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Advanced Assessment of the Integrity of Ductile Components

[+] Author Affiliations
Michael Daly, Andrew H. Sherry

The University of Manchester, Manchester, UK

John K. Sharples

Serco Assurance, Warrington, Cheshire, UK

Paper No. PVP2012-78774, pp. 887-892; 6 pages
doi:10.1115/PVP2012-78774
From:
  • ASME 2012 Pressure Vessels and Piping Conference
  • Volume 6: Materials and Fabrication, Parts A and B
  • Toronto, Ontario, Canada, July 15–19, 2012
  • Conference Sponsors: Pressure Vessels and Piping Division
  • ISBN: 978-0-7918-5505-8
  • Copyright © 2012 by ASME

abstract

Nuclear Reactor Pressure Vessels (RPV) are manufactured from medium strength low alloy ferritic steel, specifically selected for its high toughness and good weldability. The ability of the pressure vessel to resist crack growth is crucial given that it is one of the fundamental containment safety systems of the reactor. For most of their lifetime, the pressure vessel operates at sufficiently elevated temperatures to ensure the material is ductile. However, the development of ductile damage, in the form of voids, and the ability to predict the ductile crack growth in RPV materials requires further work.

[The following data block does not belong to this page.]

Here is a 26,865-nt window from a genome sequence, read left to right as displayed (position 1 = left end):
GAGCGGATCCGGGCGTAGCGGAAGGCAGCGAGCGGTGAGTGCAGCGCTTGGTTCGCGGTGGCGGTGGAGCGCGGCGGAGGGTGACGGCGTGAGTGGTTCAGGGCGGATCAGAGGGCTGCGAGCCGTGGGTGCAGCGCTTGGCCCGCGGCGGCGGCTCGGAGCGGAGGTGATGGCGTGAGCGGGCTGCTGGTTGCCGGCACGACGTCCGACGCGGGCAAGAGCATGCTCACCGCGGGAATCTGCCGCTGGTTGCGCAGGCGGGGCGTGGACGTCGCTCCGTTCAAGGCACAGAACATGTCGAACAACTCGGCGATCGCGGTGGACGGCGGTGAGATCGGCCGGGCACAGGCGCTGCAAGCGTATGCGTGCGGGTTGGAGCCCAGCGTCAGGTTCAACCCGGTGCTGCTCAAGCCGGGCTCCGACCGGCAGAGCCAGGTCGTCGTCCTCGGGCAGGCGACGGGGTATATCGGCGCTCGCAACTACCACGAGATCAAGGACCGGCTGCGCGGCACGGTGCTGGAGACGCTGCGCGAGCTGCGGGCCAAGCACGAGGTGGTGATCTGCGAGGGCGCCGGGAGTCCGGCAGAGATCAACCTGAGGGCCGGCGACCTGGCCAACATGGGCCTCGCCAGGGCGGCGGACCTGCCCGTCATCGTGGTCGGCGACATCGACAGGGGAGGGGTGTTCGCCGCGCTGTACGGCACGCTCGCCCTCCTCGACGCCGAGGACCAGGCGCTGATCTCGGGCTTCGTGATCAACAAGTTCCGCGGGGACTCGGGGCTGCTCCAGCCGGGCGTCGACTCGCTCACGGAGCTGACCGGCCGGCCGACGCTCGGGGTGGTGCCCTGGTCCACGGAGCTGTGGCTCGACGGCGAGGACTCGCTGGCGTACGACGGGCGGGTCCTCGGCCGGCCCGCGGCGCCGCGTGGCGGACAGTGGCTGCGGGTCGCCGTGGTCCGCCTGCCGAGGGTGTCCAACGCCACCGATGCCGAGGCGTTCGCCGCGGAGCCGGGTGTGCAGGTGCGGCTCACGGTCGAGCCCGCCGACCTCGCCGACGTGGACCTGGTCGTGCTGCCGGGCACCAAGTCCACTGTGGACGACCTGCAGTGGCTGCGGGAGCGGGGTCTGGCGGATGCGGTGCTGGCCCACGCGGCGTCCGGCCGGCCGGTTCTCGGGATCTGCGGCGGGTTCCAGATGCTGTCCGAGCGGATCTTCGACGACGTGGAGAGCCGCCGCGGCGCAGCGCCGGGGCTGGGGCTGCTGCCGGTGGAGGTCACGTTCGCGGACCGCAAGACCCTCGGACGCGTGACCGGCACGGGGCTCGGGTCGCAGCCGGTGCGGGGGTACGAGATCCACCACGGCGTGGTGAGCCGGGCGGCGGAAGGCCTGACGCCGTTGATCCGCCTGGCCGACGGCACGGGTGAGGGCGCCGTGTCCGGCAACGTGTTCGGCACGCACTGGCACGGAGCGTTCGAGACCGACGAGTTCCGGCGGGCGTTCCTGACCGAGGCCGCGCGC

The Gurson-Tvergaard-Needleman (GTN) model of void nucleation, growth and coalescence provides one tool for predicting ductile damage development. The model is normally calibrated against fracture toughness test data. However, recent work [1] has demonstrated the benefit of refining calibrations against measured void volume fractions generated from notched and pre-cracked specimen tests.

This paper described the measurement of void distributions below the fracture surface of a range of notched and pre-cracked specimens. The void distribution below the fracture surface is shown to be dependent upon the local stress triaxiality and plastic strain distribution. As a result, pre-cracked specimens show a greater concentration of voids close to the fracture surface, whilst notched tensile specimens show a lower volume fraction of voids close to the crack surface. In both specimen types, voids are observed to extend between 2.5 and 3.5 mm below the fracture surface.

Copyright © 2012 by ASME

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